When Gabriele Stobbe emigrated to Pittsburgh from Germany in the 1970s, she was versed in our native tongue.
Growing up in Europe, Stobbe learned several foreign languages and today speaks four languages and a little conversational Pittsburghese. From her first months spent in our region, Stobbe recalls being shocked at how few locals speak anything but English.
According to the latest Census Bureau estimates, 93.6 percent of Allegheny County residents speak only English at home. That leaves an estimated 76,700 residents who speak some language other than English at home.
"I think the root of the problem is that learning foreign languages is not mandatory in schools, and the students get turned off because it's such hard work," said Stobbe, who has worked as a tutor for 25 years and is a former vendor for the Pittsburgh Public Schools.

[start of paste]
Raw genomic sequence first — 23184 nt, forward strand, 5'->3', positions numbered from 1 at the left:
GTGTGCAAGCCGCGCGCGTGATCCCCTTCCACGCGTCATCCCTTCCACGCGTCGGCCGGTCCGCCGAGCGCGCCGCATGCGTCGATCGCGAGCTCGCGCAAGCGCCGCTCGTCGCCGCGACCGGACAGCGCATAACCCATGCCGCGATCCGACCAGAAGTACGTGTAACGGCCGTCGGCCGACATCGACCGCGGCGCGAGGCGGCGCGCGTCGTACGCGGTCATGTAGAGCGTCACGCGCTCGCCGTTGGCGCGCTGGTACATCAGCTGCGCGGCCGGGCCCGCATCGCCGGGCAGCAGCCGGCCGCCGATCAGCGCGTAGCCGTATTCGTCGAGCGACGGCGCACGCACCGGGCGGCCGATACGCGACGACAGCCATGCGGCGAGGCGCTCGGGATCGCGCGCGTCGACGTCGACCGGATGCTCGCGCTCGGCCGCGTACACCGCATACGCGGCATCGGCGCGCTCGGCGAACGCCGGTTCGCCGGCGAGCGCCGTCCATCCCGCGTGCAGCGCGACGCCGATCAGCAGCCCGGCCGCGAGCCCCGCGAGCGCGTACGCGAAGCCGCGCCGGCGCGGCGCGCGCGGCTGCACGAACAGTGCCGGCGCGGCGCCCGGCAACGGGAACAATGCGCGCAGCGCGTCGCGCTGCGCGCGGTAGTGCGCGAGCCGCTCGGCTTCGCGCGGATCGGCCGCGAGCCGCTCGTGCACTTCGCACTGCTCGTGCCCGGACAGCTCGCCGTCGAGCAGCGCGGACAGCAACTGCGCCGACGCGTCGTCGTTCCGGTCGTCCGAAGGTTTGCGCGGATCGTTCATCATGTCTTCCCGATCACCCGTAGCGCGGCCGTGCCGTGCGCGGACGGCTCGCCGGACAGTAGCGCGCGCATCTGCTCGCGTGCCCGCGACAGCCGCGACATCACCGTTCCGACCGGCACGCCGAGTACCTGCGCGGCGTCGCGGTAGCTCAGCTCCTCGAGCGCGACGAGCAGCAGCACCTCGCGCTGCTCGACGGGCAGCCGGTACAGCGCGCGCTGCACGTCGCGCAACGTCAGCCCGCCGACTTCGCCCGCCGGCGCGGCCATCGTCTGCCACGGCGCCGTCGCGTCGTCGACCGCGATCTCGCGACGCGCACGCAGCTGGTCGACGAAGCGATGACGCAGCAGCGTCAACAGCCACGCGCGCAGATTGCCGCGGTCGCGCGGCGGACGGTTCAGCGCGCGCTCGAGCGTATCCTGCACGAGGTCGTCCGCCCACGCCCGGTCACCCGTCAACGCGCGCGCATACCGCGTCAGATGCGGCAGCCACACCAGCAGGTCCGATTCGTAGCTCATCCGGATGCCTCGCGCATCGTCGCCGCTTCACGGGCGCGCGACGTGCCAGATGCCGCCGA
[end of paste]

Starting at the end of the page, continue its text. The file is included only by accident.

Despite folks in our region recoiling at the thought of our country becoming multilingual, Stobbe said taking up new language skills helps the elderly sharpen their minds and gives youngsters and working professionals a definite advantage in the careers marketplace.
To help us broaden our exotic vernacular beyond "yo" and "yinz," Stobbe, of Sewickley recently published the first two in a series of foreign language textbooks.
"Just Enough English Grammar, Illustrated" and "Just Enough Spanish Grammar, Illustrated" are designed to familiarize students with new tongues by revealing the meanings of words though pictures.
It's a clever, innovative system that reminds me of a "Wordless Travel Book" that I've taken on foreign vacations for years. …